English Census Records

Primary Source Records: The English Census

After completing your interviews of living relatives you will most likely be left with information regarding approximate BMD dates for ancestors who lived sometime during the Victorian era.  Hopefully you will also have clues as to specific Cornish or Devon locations for your Sambell/s ancestors.   In such cases your next best primary source of information is the English census records.  If your ancestors migrated to other global destinations after 1841 then you will only have the 1841 English census to consider as it is the first useful one to genealogists.

Decennial census (every 10 years) have been taken in Britain since 1801.  The first four censuses were only numerical and did not give the names of people living in a household.  However, for the first time the census of 1841 was taken on one particular night and included the name of the head of the household, his/her occupation as well as the name and age of the members of the family living at home. Included is the relationship to the head of the household for each person enumerated. This was also the first year that common census schedules were provided to each household to be filled in. However, due to widespread illiteracy neighbours or children of school age did the writing. The enumerators then copied out the entries into books as is.  These  were then submitted to the Superintendent Registrars.

The census records have been the single most important source of information for tracing my Sambells ancestors of the 1800’s.  For the genealogist the census records provide age and birthplace, for individuals at home on the night of the census taking. Parents birthplaces provide necessary clues as to the location of the previous generation and therefore help one to identify the likely parishes to search for earlier records.  Occupations are also included for working persons while school age children are listed as “scholars.”

It is important to record the information of your ancestors in each census available. In doing so one can trace changes in the family dynamic as children are added and others leave home and may be found working as servants or labourers at nearby farms. Comparative census analysis also helps to identify family movements, while change in occupations may signal an increase or decrease in the accumulation of wealth.

It should be noted that the census returns are only made available to the public after 100 years.  Since the information was supplied in confidence its disclosure is made only at a time when one would expect the head of the household would have died.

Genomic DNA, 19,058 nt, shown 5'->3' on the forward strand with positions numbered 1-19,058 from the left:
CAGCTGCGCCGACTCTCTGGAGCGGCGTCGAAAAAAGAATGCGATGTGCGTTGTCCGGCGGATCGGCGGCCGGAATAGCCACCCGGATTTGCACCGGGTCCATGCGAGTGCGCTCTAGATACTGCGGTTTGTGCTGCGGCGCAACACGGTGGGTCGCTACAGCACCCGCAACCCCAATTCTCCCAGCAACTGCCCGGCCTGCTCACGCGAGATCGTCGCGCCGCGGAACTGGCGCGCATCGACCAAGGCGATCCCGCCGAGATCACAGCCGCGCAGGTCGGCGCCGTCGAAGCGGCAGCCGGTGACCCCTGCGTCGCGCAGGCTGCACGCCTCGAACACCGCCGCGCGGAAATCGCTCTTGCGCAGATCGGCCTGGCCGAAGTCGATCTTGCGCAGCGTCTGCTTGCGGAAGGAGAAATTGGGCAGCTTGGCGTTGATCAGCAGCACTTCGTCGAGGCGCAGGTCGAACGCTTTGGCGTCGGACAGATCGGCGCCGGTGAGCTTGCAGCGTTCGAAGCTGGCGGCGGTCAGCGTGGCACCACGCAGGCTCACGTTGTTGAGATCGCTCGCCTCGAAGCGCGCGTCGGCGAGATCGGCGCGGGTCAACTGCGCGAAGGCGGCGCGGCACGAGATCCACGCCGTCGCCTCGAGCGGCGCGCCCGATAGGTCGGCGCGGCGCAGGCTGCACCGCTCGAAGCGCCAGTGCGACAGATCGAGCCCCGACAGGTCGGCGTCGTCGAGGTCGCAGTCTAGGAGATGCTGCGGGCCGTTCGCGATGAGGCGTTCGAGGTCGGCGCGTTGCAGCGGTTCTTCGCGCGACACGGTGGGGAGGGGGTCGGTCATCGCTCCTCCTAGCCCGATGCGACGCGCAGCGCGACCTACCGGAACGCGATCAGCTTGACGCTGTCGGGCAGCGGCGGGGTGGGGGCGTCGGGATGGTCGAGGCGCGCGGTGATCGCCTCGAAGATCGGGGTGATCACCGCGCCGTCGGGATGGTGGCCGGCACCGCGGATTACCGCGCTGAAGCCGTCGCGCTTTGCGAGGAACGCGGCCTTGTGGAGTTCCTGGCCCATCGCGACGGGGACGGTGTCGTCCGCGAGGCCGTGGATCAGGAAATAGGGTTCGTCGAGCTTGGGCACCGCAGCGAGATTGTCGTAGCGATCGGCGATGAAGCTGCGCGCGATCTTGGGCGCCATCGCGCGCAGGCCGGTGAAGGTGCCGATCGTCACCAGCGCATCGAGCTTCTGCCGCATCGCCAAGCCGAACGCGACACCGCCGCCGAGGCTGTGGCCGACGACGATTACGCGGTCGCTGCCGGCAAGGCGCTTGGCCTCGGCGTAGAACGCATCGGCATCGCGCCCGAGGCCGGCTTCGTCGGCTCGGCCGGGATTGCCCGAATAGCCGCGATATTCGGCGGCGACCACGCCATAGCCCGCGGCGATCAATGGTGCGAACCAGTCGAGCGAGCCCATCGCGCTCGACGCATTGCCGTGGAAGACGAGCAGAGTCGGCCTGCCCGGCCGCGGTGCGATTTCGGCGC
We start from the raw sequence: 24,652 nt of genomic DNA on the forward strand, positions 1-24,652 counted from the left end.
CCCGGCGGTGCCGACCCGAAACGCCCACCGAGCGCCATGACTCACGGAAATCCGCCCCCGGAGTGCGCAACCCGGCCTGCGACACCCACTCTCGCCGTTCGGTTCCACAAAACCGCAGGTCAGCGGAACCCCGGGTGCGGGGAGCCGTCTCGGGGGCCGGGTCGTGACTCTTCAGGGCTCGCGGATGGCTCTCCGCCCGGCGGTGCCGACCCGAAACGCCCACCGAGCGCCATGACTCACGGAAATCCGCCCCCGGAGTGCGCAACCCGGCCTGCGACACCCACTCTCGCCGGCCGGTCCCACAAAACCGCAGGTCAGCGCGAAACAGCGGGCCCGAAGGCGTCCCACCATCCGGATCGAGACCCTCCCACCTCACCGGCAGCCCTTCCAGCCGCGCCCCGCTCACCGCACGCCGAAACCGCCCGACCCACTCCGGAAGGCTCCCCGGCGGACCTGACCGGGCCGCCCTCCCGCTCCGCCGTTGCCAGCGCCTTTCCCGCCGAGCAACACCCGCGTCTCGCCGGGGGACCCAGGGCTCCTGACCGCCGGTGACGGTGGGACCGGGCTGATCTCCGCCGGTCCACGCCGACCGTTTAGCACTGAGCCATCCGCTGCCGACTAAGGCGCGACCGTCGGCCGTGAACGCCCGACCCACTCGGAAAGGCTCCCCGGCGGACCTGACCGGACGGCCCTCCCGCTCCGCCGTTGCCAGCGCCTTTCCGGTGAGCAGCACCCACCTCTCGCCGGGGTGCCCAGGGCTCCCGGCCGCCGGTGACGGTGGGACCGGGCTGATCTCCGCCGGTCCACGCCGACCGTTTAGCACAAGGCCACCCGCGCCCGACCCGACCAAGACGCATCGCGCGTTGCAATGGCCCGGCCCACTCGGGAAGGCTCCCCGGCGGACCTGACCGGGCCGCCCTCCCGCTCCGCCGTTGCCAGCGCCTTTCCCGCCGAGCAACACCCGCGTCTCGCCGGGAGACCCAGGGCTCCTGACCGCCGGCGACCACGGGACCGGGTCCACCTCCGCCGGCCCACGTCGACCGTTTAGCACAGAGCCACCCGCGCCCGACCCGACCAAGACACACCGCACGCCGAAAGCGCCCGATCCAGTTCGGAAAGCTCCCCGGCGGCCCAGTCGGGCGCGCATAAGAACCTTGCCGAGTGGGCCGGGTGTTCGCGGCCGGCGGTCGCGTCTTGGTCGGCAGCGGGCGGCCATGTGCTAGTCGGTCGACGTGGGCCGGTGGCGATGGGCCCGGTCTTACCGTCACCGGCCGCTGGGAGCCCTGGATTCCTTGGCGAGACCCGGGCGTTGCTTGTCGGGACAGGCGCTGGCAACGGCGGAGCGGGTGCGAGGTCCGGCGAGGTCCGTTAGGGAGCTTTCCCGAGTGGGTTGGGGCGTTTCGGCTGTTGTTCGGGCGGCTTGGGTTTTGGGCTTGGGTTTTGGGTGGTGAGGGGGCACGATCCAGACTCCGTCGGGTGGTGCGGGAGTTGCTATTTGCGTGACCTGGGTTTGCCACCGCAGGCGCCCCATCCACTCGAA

The census index for Cornwall England from 1841 to 1901 was completed in 2008 by the Cornwall Online census Project.  See “Viewing Record Indexes” for further explanation in accessing and using this online searchable index.

Accessing Online Record Indexes: The English Census Records 1841–1901

In 2000 the Free Census Project began the arduous task of transcribing all the UK 19th century census return in order to create an on line “free-to-view” searchable database.  The Cornwall Online Census Project (COCP) which was part of the FCP completed their work in 2008.  Cornwall census records from 1841 to 1901 can now be accessed at no cost from

From the menu bar click “Current Status” and select the census year you wish to view.  Then click the “Complete” option and you are presented with the list of records for each census district.  You will of course need to have some clues as to the geographic locations that your ancestors may have lived in order to reduce the number of different census books you want to view.

Once you have opened a file you can highlight “all” the text and complete a “find” for each of the various spellings of Sambell.  As you discover relevant entries you can record the household information.  I have found that the easiest way to collect and record data is to cut and paste the information you find into a word document.  Be sure to copy the enumeration district number; name of the civil parish; as well as the book number, folio number and page number where you find a person or family of interest.  Of course it is important to search for a variety of spellings as well.  Do not assume that by the 1800’s the surname spelling had been clearly established.  For example, I extracted all listings of my own Sambells ancestors of St. Germans from 1841 to 1901 but was puzzled that there was no reference to my great-grand father in 1851.   Many searches later I finally found “William Samlles”  working as a servant on a farm in a different parish. This was a totally different spelling than the surname list I had created up to this point.  It may be a tedious process but after several months of work I had a wonderful document of all Sambell/s families of the St Germans parish that appeared in the census from 1841 to 1901.  It would be wonderful if similar documents could be assembled for the occurrence of other Sambells in other parishes as well. That would provide researchers with the single best source for tracing Sambell/s ancestors of the Victorian era on the internet!

It is also important to understand that if you are searching in any document and find nothing you still have made a valuable discovery that is worth recording.  So make a list of what you have looked at and what sources you have found nothing.  It will save you much time in the future when you forget what you have done previously. 


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